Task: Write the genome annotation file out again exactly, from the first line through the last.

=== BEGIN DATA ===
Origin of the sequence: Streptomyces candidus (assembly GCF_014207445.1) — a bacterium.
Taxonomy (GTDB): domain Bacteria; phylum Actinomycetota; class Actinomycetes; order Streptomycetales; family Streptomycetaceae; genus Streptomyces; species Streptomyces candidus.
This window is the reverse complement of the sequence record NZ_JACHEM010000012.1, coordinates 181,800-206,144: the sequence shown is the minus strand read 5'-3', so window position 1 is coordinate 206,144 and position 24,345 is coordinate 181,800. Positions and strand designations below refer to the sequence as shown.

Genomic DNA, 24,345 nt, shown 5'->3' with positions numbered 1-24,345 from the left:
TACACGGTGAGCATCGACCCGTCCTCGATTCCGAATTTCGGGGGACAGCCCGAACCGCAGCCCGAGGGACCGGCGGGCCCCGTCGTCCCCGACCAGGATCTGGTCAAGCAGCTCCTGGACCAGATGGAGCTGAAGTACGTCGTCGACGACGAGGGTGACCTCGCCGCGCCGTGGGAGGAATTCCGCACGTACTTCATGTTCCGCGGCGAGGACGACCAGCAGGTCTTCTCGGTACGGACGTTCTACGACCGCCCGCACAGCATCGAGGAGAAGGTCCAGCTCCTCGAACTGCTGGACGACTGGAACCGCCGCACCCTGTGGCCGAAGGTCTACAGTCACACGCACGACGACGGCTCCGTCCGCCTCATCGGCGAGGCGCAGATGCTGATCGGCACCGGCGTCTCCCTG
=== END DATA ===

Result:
Origin of the sequence: Streptomyces candidus (assembly GCF_014207445.1) — a bacterium.
Taxonomy (GTDB): domain Bacteria; phylum Actinomycetota; class Actinomycetes; order Streptomycetales; family Streptomycetaceae; genus Streptomyces; species Streptomyces candidus.
This window is the reverse complement of the sequence record NZ_JACHEM010000012.1, coordinates 181,800-206,144: the sequence shown is the minus strand read 5'-3', so window position 1 is coordinate 206,144 and position 24,345 is coordinate 181,800. Positions and strand designations below refer to the sequence as shown.

Genomic DNA, 24,345 nt, shown 5'->3' with positions numbered 1-24,345 from the left:
TACACGGTGAGCATCGACCCGTCCTCGATTCCGAATTTCGGGGGACAGCCCGAACCGCAGCCCGAGGGACCGGCGGGCCCCGTCGTCCCCGACCAGGATCTGGTCAAGCAGCTCCTGGACCAGATGGAGCTGAAGTACGTCGTCGACGACGAGGGTGACCTCGCCGCGCCGTGGGAGGAATTCCGCACGTACTTCATGTTCCGCGGCGAGGACGACCAGCAGGTCTTCTCGGTACGGACGTTCTACGACCGCCCGCACAGCATCGAGGAGAAGGTCCAGCTCCTCGAACTGCTGGACGACTGGAACCGCCGCACCCTGTGGCCGAAGGTCTACAGTCACACGCACGACGACGGCTCCGTCCGCCTCATCGGCGAGGCGCAGATGCTGATCGGCACCGGCGTCTCCCTG